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Personalized Medicine Brings IT Imperative

by Malorye Allison

The push for personalized medicine just got a boost with the launches of the Wisconsin Genomics Initiative (WGI) and Harvard’s www.personalgenomes.org. The Wisconsin initiative is notable because it builds upon Marshfield Clinic’s collection of 20,000 DNA samples, described as “the nation’s biggest biobank.” The Harvard Personal Genome project, meanwhile, stands out because it aims to dispel the notion that secrecy and genomics must go hand in hand.

The contrast is stark. Projects like the one at Marshfield typically guarantee privacy for the patients who donate their DNA, and many arguments have arisen about how realistic that is. Privacy fears are one of the main reasons there aren’t already more clinical genomics projects as far along as Marshfield’s. The ten people in the Harvard Genome Project, meanwhile, are baring their genomes and phenomes (i.e. physical traits) to all.

Both projects hope to accelerate medical research. The folks behind the Harvard project claim that bypassing the secrecy will help them find useful links between genes and disease faster.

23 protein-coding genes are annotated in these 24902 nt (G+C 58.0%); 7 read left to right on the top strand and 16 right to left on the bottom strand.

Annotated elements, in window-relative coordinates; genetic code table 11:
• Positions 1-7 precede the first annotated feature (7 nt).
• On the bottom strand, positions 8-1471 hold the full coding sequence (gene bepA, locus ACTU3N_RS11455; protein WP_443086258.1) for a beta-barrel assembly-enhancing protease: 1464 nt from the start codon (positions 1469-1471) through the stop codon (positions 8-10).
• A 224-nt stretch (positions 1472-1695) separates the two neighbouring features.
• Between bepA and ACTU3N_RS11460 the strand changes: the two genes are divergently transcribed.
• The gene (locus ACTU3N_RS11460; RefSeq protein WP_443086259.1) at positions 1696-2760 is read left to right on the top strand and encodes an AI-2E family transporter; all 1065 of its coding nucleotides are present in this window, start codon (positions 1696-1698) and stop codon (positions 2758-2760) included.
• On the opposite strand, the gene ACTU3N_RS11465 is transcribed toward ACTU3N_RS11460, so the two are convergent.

Typically, DNA samples are gathered from patients with a particular condition and compared to those of normal controls, but the layers of privacy protection often limit what can be done with each sample. The Wisconsin project is looking at a range of diseases including Alzheimer’s and glaucoma. Marshfield Clinic is working on this project with University of Wisconsin School of Medicine and Public Health (UWSMPH), the Medical College of Wisconsin (MCW), University of Wisconsin-Milwaukee. The Wisconsin-based Clinic also boasts a “fully integrated electronic medical record and more than 20 years of medical history.”

The Harvard Genome Project’s first 10 participants all had to “demonstrate the equivalent of a master’s degree in genetics,” the New York Times reports, so they would fully understand the implications of putting so much information about their health out into the public domain. The recent passage of the Genetic Information Non-Discrimination Act should protect these pioneers from discrimination by employers or insurers, but there are plenty of other repercussions possible. Data on the health and genomes of those first ten people were posted this week, now the project is trying to recruit 100,000 new participants.

Personalized medicine seems like a good way to help hold down costs and greatly improve care. But at least for now, most patients will want to be assured that their genetic information cannot fall into the wrong hands.

Just as important, doctors will not be able to take meaningful action if health IT tools aren’t there to assist them. The new paradigm of personalized medicine is using tests to guide prescribing. With about 1,500 tests on the market, some that are complicated to interpret, physicians will surely need computer-based guidance to navigate the new path to personalized medicine.

See more about the WGI

Visit the Harvard Personal Genome Project